Chenaux Generating Station
PLANT GROUP: Ottawa/St. Lawrence Plant Group
DRAINAGE BASIN: Ottawa River
NEAREST POPULATION CENTRE: Renfrew (16 km (10 miles) south)
IN SERVICE DATE:
UNITS 1-2 – 1950
UNITS 3-8 – 1951
BUILT BY: Hydro-Electric Power Commission of Ontario
ASSET TRANSFERRED TO ONTARIO POWER GENERATION: April 1, 1999
NUMBER OF UNITS: 8
Three hundred years ago, intrepid French voyageurs, making their way down the Ottawa River to the flourishing fur markets of Montreal and Quebec, undertook a long portage just above the swift rapids. They gave the rapids the name “Chenaux” plural for “chenal” or “channel.” Fearing the loss of their precious furs in the seething waters, they favoured the safer course offered by the rigorous trail through the wilderness. The arduous portage was called “Portage du Fort” (portage of the strong) from which the adjacent village derives its name. It was at this point that the adventurers shouldered their canoes and began the long trek overland.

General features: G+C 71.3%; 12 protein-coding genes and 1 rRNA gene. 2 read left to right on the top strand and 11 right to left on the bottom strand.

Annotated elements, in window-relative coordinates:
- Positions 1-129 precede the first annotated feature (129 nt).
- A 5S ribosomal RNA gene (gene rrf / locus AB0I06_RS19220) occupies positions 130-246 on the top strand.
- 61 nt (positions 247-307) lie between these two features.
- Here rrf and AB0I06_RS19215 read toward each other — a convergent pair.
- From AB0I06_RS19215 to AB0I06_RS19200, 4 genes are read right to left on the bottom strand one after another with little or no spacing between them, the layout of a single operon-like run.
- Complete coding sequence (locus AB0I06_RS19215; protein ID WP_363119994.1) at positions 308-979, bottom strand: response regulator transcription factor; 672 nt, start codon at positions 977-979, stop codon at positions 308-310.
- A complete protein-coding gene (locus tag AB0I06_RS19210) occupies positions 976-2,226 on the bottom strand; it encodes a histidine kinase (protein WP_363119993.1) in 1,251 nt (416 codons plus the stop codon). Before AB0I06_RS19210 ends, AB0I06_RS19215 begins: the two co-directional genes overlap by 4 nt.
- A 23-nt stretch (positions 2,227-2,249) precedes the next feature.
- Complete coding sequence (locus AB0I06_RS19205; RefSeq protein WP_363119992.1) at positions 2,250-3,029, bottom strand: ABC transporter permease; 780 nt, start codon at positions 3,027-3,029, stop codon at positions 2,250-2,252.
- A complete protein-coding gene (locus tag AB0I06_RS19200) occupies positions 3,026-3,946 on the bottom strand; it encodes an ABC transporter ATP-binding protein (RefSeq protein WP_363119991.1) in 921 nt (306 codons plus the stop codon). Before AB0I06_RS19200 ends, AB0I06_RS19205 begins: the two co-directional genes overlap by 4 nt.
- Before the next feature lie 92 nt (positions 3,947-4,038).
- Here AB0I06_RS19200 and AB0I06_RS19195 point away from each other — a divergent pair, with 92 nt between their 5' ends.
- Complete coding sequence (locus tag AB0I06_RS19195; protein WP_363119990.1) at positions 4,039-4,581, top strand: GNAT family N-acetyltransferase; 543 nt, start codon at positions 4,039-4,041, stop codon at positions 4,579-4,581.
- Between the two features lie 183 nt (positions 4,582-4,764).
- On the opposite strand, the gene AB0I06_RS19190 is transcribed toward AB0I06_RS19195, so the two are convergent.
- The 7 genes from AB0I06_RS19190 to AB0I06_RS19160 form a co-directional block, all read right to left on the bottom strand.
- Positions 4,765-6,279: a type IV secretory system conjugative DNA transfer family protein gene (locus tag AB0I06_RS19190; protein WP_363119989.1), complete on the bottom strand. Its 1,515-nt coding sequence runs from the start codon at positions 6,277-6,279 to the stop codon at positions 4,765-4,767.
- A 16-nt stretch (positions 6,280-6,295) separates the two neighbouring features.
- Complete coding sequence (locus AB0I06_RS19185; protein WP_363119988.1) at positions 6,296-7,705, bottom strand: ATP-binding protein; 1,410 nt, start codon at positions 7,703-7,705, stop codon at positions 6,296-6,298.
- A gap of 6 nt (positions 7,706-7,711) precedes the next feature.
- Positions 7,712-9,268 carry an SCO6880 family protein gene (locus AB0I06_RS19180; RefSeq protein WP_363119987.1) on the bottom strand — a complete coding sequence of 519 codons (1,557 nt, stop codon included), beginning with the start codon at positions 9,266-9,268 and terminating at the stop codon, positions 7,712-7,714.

The Hydro-Electric Power Commission of Ontario harnessed the Ottawa River to produce more electric power for the homes, farms and industries of Ontario and the Chenaux station was one of the post World War II developments.
Within a short distance of the project, was a well-planned construction camp with accommodation for 1,500 workers. Incorporating the most advanced features of camp design, the well-constructed living quarters, engineering and administrative offices were equipped with modern conveniences.
The bunkhouses were partitioned for greater individual privacy and had hot and cold running water, showers and other facilities. An efficiently operated cafeteria with spacious dining quarters and rapid service distribution provided wholesome, well-balanced meals to hundreds of men engaged on the job.
Other buildings included a camp hospital, a recreation hall and storage quarters.